'Tainted' Formula Scare Was False Alarm: Are You Still Worried?

formula contaminationYou know moms everywhere are breathing a sigh of relief as the report comes out of Missouri that Enfamil Premium Newborn formula is not to blame for a 10-day-old's death. After last week when Wal-Mart pulled the infant formula from its shelves after baby Avery Cornett died from the rare bacterial infection, Cronobacter sakazakii. Initially the fear was that the baby did contract the infection through his formula. Understandable, since the food source would be the first place you would look if a newborn became ill with a bacterial infection.

Additionally, of course, Enfamil must be thanking the maker that its testing showed these results. Otherwise, that would be the end of a formula company. In fact, if I had a baby and I was formula feeding, I would probably consider passing over the Enfamil even with these results. which is unbelievably unfair.


When it comes to our children -- especially our tiny newborn babies -- if we even get a hint that something may not be quite right, we tend to panic. Someone could say, "I heard they found lead on that toddler playground," and I'd never go back. Irrational? Yes. Shooting myself in the foot? Double yes. So I hope everyone, and the people in Missouri, who are feeding their babies Enfamil hear these results and don't react like that.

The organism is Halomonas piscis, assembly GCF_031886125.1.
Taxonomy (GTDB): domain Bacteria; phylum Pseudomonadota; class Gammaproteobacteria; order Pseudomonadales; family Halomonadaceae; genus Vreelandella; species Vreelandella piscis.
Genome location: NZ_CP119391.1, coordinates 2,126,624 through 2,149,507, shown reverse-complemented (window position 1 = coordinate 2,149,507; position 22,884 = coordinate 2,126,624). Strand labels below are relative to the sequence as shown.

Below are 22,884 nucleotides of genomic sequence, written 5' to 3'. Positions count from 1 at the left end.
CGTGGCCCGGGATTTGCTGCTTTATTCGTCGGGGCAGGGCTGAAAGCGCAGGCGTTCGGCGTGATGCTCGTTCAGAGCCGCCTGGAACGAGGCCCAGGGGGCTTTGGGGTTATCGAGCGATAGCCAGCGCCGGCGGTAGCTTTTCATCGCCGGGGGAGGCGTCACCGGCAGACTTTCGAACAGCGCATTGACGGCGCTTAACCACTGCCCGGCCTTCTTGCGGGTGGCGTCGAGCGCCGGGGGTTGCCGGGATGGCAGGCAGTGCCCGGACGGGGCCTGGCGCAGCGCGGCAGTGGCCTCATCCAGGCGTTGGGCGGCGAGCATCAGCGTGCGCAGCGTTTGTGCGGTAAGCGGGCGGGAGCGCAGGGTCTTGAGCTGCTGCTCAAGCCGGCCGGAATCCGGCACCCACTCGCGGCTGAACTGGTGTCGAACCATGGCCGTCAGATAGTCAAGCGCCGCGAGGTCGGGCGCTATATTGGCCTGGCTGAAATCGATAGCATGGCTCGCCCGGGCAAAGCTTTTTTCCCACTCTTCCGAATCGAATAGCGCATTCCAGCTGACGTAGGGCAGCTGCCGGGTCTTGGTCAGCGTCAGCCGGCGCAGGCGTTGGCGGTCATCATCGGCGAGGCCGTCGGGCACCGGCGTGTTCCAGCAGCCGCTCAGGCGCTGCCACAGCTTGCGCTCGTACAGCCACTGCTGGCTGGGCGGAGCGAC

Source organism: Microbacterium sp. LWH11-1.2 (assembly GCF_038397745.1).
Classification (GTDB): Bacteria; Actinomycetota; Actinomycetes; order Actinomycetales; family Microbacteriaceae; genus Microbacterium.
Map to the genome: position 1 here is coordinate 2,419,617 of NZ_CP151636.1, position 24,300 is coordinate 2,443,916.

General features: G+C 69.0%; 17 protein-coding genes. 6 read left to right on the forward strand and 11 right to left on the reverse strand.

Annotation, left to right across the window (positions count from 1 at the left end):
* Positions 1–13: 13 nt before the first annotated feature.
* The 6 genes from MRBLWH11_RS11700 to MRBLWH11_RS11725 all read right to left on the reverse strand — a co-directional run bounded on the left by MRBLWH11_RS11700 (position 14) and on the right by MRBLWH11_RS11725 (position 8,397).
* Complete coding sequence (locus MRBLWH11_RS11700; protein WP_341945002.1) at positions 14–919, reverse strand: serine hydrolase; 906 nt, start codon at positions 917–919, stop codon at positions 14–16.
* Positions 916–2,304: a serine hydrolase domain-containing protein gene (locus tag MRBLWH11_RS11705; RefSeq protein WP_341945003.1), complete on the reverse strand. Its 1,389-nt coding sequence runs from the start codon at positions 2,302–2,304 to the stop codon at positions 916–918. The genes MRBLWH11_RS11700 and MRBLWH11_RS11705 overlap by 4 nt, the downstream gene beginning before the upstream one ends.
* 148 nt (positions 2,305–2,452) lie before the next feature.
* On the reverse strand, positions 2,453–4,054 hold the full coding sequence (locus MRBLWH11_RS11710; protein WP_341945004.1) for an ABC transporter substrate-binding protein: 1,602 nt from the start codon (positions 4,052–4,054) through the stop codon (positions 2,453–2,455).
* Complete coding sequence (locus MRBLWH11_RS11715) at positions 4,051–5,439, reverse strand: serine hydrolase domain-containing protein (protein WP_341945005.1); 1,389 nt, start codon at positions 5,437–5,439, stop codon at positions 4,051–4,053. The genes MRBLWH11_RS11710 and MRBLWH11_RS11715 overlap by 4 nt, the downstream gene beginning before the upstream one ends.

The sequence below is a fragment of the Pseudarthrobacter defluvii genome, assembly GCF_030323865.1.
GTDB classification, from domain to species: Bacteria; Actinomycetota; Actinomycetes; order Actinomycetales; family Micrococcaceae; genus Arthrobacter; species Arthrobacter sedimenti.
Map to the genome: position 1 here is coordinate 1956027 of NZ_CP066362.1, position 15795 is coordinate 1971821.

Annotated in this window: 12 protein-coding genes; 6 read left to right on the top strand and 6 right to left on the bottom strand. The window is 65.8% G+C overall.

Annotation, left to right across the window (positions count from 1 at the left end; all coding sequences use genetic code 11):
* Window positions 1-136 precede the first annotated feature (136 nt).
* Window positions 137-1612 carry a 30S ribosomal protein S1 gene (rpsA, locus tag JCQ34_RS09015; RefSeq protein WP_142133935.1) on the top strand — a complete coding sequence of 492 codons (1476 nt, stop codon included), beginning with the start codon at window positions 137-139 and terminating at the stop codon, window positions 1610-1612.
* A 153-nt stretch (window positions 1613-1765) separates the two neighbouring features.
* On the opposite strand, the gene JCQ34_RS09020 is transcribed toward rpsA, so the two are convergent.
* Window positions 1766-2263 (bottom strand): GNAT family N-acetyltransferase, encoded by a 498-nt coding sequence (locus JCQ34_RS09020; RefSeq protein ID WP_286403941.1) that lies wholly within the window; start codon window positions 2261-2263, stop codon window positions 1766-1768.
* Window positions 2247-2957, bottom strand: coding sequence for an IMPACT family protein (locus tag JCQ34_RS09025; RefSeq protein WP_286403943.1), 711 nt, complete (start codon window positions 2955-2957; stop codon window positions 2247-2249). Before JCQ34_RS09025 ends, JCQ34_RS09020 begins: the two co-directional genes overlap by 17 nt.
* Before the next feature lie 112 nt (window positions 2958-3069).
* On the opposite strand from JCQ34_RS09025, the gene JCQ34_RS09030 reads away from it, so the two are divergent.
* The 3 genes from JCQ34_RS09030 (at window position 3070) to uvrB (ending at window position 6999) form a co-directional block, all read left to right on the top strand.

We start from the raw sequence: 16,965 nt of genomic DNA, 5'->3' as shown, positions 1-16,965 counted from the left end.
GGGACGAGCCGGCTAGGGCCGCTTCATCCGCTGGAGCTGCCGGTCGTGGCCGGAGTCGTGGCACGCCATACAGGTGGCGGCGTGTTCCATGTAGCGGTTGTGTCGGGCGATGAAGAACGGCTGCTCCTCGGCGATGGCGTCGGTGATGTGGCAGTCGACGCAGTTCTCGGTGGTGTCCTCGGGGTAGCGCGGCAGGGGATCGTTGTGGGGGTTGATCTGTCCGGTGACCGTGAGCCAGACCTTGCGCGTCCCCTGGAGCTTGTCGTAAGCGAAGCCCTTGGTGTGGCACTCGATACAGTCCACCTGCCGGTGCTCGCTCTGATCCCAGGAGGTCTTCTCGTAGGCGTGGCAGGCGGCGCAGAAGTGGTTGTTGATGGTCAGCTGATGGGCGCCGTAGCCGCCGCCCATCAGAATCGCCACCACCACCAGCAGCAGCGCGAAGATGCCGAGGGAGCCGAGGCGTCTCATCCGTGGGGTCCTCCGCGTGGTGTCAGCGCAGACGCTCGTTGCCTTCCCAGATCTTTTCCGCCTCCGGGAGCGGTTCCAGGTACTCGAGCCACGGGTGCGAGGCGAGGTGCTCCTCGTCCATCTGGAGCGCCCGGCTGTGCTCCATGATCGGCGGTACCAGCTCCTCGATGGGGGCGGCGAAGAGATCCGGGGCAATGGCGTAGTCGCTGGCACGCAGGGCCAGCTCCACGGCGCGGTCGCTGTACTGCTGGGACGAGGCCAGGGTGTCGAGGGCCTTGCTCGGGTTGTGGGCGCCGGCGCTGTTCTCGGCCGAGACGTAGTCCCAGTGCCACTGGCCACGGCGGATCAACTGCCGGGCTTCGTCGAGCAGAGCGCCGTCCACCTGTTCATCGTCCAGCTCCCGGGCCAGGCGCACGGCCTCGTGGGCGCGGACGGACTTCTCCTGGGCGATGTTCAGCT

For the sake of Avery's parents, I hope they do find the cause of the infection, and quickly. It simply would drive someone crazy to not know what happened to take their baby away. And in the case of a deadly bacterial infection, it is imperative that other people in the community know what happened to baby Avery as well.

But everyone else should (while being safe) go back to feeding their baby the way they did before the scare. No matter what your choice may be.

Does this information make you feel okay about Enfamil again?


Image via nerissa's ring/Flickr


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